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The Ralph Cornwell Files

Ralph Cornwell is a Ph.D. candidate in health promotion/human performance at Virginia Polytechnic Institute and State University. Prior to pursuing his Doctoral Degree he was a collegiate strength coach.

He is currently developing a  protocol for strength training the musculature that protects the cervical spine.

Ralph explains, the upper trap is a neck muscle and to develop it you must treat it as such.


In the early 80’s two Medical Doctors from the University of Pennsylvania modelled the movement of the head and neck from dried skeletal material.

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They took the defunct skull, spine, and thoracic vertebral body of a remodeled cadaver and laid it prone on a table. Using wires, fake discs, and nylon pulleys that represented the origin and insertions of the dissected muscle that was removed. They reconstructed a working model of the head and neck.

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describe the imageThis is what they ultimately found that interested me. The  semispinalis cervicis and the capitis muscles were orientated in a direction that generated a pure extension force on the head and spine.  I had already known the semispinalis capitis was a massive powerful muscle that came into play during high force, and therefore was always an important part of my strength training.


Finding the upper trap works in concert with the cervicis and capitis muscles when you fixate or secure your upper arms, as in grasping an object has tremendous implications in training.

For those who have heard in the gym that training the traps with high pulls and shrugs is enough neck training to protect the athlete, hear this…….

When the upper limb is securely stabilized while holding on to  something, only then is the upper trap sufficiently involved in extending the head. When you are shrugging, because you are holding the bar, you can extend the head with your upper traps but there is no resistance, hence no development of  the upper trapezius muscles.


Also understand, the upper trap is actually a neck muscle. When the cervical spine has been positioned and secured, that is, when you are about to make a tackle, the trapizeus musculature becomes primarily a muscle of the upper arm. This means you better have strong semispinalis neck muscles because the upper trap is now working on wrapping up during the tackle.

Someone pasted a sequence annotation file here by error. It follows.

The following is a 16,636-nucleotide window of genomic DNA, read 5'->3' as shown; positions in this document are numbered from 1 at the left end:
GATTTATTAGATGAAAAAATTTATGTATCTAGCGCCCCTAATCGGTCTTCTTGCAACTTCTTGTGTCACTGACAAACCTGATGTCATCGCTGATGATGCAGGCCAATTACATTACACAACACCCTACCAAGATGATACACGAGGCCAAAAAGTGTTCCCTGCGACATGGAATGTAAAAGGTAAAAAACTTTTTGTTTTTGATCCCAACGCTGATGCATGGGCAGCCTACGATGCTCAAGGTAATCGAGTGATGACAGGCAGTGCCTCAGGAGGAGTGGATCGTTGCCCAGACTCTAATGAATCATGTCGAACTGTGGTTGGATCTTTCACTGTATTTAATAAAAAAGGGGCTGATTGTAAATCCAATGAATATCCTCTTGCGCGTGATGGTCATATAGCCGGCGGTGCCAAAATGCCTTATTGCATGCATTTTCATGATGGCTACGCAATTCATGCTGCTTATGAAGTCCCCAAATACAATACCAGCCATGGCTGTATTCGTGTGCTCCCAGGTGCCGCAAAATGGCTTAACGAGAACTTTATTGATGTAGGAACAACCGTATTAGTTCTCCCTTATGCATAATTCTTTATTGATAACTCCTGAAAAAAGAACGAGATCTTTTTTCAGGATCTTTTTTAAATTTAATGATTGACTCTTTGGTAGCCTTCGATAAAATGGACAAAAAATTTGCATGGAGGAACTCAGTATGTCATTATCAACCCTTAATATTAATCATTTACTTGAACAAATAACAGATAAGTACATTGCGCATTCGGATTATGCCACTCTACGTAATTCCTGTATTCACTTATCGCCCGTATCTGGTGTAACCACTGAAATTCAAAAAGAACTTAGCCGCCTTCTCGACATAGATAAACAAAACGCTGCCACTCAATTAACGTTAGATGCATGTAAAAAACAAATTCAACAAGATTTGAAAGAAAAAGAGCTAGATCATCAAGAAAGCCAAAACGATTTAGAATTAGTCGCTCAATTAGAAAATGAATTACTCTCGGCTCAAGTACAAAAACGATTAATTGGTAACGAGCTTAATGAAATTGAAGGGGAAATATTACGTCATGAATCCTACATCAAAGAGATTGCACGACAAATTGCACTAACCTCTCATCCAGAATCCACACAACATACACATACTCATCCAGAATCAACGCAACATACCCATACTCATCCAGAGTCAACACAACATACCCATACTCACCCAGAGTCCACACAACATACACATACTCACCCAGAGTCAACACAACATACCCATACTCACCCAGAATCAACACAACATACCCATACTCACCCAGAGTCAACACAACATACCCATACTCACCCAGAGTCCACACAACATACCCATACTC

Looks like you better include neck extension in your training. This does not mean stop shrugging…………Keep Shruggin’

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Closed And Open Chain

Open kinetic chain exercises of the lower limb are movements, where the distal segment is unloaded and free to move. The opposite is true of closed kinetic chain exercises, whereby  there is enough resistance to prohibit free motion.

Closed kinetic chain exercises are movements such as squats, Pendulum Squat Pro, leg presses and lunges, while open chain exercises are actions like leg curls, leg extensions and the Pendulum Reverse Glute Ham.

The kinetic chain can be understood as interrelated joints and body parts working with one another during motion. This creates a chain of events that affects the movement of neighboring joints and segments.

The advantage of open chain movements is that they tend to be better at isolating muscle and often are selected for specific rehabilitation and used to accentuate performance. While closed chain movements in general would be classified as more functional and closely approximating movements that are used in sport and daily life.

Pendulum Reverse Glute Ham Machine

Open Chain Reverse Glute Ham

Pendulum Power Squat Pro

Closed Chain Pendulum Power Squat Pro

Pendulum Power Squat Pro XT

Closed Chain Pendulum Power Squat Pro XT

Arkansas Baseball Weight Room
arkansas weight room
arkansas weight room
arkansas weight room
arkansas weight room
arkansas weight room
2-for-2 Method

Some trainers, coaches and athletes use what is called the 2-for-2 Method for increasing training load. The rule is if the trainee can perform two or more repetitions over one’s ‘repetition goal’ in the last set of an exercise, for two consecutive workouts, the weight is added for that particular exercise the next training session.

Bench Rep